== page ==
Hero in you, or how to make your text easier to read

Most of us think that movies and comics are the only places where real heroes dwell. We believe that these mysterious guys just come from nowhere to save the day, and then disappear till the next time when everything goes completely wrong.

But that is not how it actually works. Real heroes surround us, and we meet them every day while commuting, working, or even drinking tea at the nearby restaurant.

For example, I know a guy whose name is Mike. He works as an Information Developer. Day by day, he creates help systems, reviews UI texts, prepares infographics. For sure, it does not sound that heroic or epic.

However, everything is not as simple as it may seem. Even though Mike looks like an ordinary person, actually he is a genuine superhero or even a true god among the mortal men. He cannot fly and he doesn’t have a super strength, yet you can be only astonished at how he can handle any task thrown on his way and complete with a lightning speed an astounding amount of work.


Mike always understands how things work from the inside and uses such superpowers as PRECISENESS,  CLEARNESS, and METICULOUSNESS to turn complicated technical stuff into a simple procedure.

As we all know, creating such documentation is a pretty tough challenge. It takes time and effort to explain all the nitty-gritty of some intricate process in an understandable way. But Mike knows his job well, and he works hard to help you along your way.

So, would you like to be like Mike? Would you like to save people from dark hands of AMBIGUITY, OBSCURITY, and DOUBT?

If yes, I have prepared some tips that will help you become someone’s superhero.

What to do, use, and ensure:

  • Write sentences as short and simple as possible. Try to keep sentences up to 25 words or less.
  • Ensure information is free of typographical errors.
  • Write in active voice whenever possible and use the present tense. For example, use “you have completed the signup procedure” instead of “the signup procedure has been completed by you.”
  • Use simple and clear coordination so the reader can tell what are the relationships between the elements of a sentence. For example, “the file or result field definition” could mean:
    • the result-field definition or the file
    • the file definition or the result-field definition
    • the file-field definition or the result-field definition
  • Use correct and consistent terminology. If you have used term “app” in the document at least once, do not use “application” in similar cases.
  • Selectively use terms that have different meanings in other environments. For example, use “conversion” for systems or programs, but use “translation” for national languages.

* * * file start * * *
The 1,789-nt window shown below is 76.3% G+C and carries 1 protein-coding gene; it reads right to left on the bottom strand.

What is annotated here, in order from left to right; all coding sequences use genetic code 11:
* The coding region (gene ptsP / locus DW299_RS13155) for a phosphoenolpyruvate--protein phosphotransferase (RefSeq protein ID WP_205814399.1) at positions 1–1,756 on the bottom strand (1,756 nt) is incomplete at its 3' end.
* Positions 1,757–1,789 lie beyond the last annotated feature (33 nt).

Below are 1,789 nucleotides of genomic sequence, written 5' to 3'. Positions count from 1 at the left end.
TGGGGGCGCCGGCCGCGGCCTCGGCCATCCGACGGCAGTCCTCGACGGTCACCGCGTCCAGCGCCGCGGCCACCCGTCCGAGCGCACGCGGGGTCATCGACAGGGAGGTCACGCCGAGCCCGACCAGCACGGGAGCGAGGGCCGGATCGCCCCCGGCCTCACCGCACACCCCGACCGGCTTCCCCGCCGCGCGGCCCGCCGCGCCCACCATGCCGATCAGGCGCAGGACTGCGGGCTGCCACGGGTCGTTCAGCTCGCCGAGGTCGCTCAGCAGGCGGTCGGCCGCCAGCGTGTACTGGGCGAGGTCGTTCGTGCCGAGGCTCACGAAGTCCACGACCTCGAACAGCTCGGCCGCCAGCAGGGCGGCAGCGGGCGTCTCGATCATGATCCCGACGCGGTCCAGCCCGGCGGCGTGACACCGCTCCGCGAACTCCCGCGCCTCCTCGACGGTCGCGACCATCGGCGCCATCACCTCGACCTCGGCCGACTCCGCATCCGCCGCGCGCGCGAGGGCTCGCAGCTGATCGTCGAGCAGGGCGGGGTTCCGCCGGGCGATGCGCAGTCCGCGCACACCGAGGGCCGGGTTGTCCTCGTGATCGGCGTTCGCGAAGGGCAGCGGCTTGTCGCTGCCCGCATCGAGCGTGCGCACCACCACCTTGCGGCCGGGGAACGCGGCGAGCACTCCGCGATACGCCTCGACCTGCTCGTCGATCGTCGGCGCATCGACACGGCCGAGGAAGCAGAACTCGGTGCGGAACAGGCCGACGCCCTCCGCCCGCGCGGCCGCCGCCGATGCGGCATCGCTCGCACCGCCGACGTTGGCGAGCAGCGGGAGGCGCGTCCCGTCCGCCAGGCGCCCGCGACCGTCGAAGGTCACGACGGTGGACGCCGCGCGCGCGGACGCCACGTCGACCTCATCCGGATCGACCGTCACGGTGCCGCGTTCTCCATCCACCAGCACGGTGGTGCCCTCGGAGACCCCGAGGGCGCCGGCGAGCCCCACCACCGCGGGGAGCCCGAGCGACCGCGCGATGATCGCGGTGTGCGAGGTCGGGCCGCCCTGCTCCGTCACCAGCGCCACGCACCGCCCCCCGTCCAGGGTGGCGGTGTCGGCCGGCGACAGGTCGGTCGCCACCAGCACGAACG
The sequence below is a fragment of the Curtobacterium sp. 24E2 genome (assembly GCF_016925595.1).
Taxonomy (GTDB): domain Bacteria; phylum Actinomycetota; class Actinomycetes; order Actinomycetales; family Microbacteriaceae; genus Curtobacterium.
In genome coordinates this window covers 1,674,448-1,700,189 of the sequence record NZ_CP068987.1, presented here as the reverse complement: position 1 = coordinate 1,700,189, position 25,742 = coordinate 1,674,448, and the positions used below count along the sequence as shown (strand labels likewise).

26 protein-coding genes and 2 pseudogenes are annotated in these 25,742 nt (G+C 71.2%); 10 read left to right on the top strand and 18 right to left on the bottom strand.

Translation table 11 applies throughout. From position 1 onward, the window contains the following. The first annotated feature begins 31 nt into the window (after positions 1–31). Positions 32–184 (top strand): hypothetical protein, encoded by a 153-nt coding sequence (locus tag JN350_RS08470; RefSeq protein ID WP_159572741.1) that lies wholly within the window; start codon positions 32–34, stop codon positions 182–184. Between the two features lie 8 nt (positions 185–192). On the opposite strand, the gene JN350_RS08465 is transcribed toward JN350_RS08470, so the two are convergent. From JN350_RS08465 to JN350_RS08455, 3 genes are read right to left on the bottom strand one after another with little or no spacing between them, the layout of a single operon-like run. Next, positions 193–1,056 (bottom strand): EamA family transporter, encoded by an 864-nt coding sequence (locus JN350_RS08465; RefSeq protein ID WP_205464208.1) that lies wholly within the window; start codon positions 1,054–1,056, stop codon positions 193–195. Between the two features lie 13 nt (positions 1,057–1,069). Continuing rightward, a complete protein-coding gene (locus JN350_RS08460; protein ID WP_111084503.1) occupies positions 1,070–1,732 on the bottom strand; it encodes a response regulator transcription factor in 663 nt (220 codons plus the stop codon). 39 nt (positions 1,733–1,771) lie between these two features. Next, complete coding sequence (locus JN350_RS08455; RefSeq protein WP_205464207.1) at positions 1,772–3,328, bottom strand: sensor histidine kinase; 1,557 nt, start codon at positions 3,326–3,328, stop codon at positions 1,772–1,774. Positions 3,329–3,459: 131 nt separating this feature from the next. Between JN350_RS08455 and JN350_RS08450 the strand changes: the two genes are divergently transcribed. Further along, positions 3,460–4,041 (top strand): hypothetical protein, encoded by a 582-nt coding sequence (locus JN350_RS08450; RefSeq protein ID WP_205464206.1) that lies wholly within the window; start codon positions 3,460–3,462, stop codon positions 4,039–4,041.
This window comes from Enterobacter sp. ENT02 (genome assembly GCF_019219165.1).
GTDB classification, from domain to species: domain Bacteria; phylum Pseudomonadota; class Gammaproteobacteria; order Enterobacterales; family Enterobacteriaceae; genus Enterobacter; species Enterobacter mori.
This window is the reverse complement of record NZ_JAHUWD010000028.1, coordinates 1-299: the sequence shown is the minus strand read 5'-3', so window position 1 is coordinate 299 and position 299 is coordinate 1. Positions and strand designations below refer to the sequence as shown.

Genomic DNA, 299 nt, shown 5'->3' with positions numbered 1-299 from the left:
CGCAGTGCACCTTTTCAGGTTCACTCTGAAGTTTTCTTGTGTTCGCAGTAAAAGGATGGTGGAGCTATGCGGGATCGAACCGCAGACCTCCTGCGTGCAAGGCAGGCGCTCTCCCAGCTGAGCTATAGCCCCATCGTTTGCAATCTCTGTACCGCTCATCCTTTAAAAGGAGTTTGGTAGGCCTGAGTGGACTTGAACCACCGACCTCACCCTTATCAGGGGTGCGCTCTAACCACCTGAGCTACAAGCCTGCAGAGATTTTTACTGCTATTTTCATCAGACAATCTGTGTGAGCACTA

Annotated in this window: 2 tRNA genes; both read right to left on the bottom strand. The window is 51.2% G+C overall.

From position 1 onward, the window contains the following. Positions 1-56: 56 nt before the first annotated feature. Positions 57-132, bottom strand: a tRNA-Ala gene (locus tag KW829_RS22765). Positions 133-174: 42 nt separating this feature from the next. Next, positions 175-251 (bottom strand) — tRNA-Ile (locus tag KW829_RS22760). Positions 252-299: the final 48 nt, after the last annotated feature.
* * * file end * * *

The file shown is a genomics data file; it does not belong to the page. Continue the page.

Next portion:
• Allow space for text expansion, if your content will be localized or might be localized in the future. Some languages require more words to express an idea that may be expressed briefly in English.
  • Use 24-hour time format. Use international time formats. Do not use A.M. and P.M. notation unless you have no other choice. For example, use “at 14:00 o’clock” rather than “at 2 PM.”

What to avoid and not to use:

  • Avoid slang, jargon, humour, sarcasm, colloquialisms, and metaphors. For example, use “an estimate” instead of “ballpark figure.”
  • Do not use Latin abbreviations as they may be confusing for non-English speakers. Use “and so on” instead of “etc.”, “for example” instead of “e.g.”, “therefore” instead of “ergo.”
  • Avoid negative constructions. Use “it is like the previous request” rather than “it is not unlike the previous request” or “log on again to reconnect” instead of “you cannot reconnect without logging on again.”
  • Avoid the infinitive (to create), present participle (creating), and past participle (created) forms of verbs in the beginning of sentences. “completing steps” could mean “when you complete the steps” or “because you complete the steps.”
  • Avoid noun strings. For example, instead of “this app offers the delivery improvement assessment system” use “this app offers a system for assessment of the delivery improvement.”
  • Avoid using too many prepositions in a sentence, but do not omit prepositions or articles that are necessary. The sentence “this is a list of the current status of all event monitors for this process” could be rewritten to “this lists the current status of all event monitors for this process.”
  • Do not use slash to mean and/or. Rewrite the sentence to indicate the exact meaning. For example: “You can choose the green one, the blue one, or both.”

Hope these pieces of advice will come in handy for you. Of course, following them is only the first step on the way of becoming a real hero, but for sure, you will be heading in the right direction.

To sum up, I want to say that all of us can be heroes. Just figure out what are your powers and use them to the best of your ability. And remember, with great power comes great responsibility.

To join our order, visit our Hall of Justice where you can read about Information Developer superhero vacancies.


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